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How to Teach Vowel Sounds so Kids Will Remember

by Sarah K Major February 04, 2016 4 Comments

How to Teach Vowel Sounds so Kids Will Remember

In most cases, when it comes to reading struggles, children have the same problems across all grade levels. If a child does not understand something in Kindergarten, just getting older is not going to solve the problem.

Short vowel sounds are a common weakness for struggling readers

When I was a Title 1 reading teacher, one weakness shared by most of my students was distinguishing between short vowel sounds in words. My students had a hard time memorizing word spellings, and because they were very weak on vowel sound discrimination, their spelling tests were torture for them. It followed that reading was torture for them as well. Here is how I helped them

How to Teach Vowels Effectively:

1. Use Visuals

The first thing I did for these kids was show them the visuals for the vowels and shared a shortened version of the story for each letter. For the visuals to be effective, the object has to match the shape of the letter. The visuals worked beautifully to help cement the sound of the vowel. Using visuals correctly will make all the difference for visual, right-brained, and kinesthetic learners!


Alphabet Teaching Cards

Alphabet Teaching Cards include basic vowel sounds and provide a mini-lesson and activity on the reverse of each card.

2. Use Hand Motions

I also taught hand motions for each vowel. For some children, even as old as middle school, the hand motions were what helped them figure out a word they didn't know. They grew to associate the body motion with the shape of the letter and also the sound they heard themselves saying. Over time, they no longer needed to make the hand motion - sounds had become automatic. Hand motions are essentials for tactile and kinesthetic learners!

Here are the hand motions for our vowels:

hand motions for teaching vowels


3. Use Stories

For A, we make an anthill with our fingers, and then touch thumbs to make the tunnel Abner made as he tunneled through the anthill For E, I asked the kids to make a fist and notice the lowercase E their fingers made. For I, we had an upraised hand similar to the feathers on Ike’s head. The O was Oscar’s wide open mouth, and the U was Uncle Ule’s upside-down umbrella. Stories are great for beginners and for visual, right-brained, and kinesthetic learners.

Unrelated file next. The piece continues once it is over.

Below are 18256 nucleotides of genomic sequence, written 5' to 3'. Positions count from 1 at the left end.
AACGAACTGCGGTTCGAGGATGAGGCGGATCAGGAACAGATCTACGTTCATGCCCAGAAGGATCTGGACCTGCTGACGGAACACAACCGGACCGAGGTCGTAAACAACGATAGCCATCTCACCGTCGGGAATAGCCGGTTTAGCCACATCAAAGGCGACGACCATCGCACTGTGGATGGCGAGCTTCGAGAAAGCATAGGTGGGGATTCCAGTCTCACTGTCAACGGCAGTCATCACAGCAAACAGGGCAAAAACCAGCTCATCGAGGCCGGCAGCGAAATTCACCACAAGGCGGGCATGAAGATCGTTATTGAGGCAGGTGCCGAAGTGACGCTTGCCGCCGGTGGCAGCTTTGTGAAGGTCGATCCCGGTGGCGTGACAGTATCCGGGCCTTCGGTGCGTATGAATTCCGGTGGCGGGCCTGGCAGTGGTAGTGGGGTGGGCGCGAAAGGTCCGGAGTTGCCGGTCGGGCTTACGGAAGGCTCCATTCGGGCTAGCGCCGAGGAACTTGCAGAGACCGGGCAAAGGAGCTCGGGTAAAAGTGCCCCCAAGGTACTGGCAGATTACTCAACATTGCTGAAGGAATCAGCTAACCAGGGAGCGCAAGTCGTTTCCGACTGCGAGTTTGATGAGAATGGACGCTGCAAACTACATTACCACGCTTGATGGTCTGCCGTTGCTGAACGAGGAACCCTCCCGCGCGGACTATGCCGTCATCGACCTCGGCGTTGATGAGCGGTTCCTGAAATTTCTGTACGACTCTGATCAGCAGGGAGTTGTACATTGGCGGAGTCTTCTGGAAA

How to teach vowels & other letters using visuals and stories

Stories along with visuals and hand motions will make it nearly impossible for a child NOT to learn all letter sounds, and especially vowel sounds! (See Alphabet Tales for stories).

Crafts and Activities in Alphabet Tales

In the back of Alphabet Talesyou will find a hands-on activity of craft great for your kinesthetic learner.


Teaching Advanced Sound Spellings

In addition to short vowel sounds, words in our language are chock full of advanced vowel spellings just waiting to trip up struggling readers! (Example: ough, igh, ai, ou, etc.) The most effective way to teach children to easily decode words is to teach them how to spell the sounds they hear in words. For example, long A is spelled 8 different ways. The best way to teach visual, right-brained and kinesthetic learners is to show them all the ways you can spell that sound and then practice with real words.

Sound Spelling Teaching Cards make it easy for you to teach and easier for them to learn

Tactile Activity for Practicing Vowel Sounds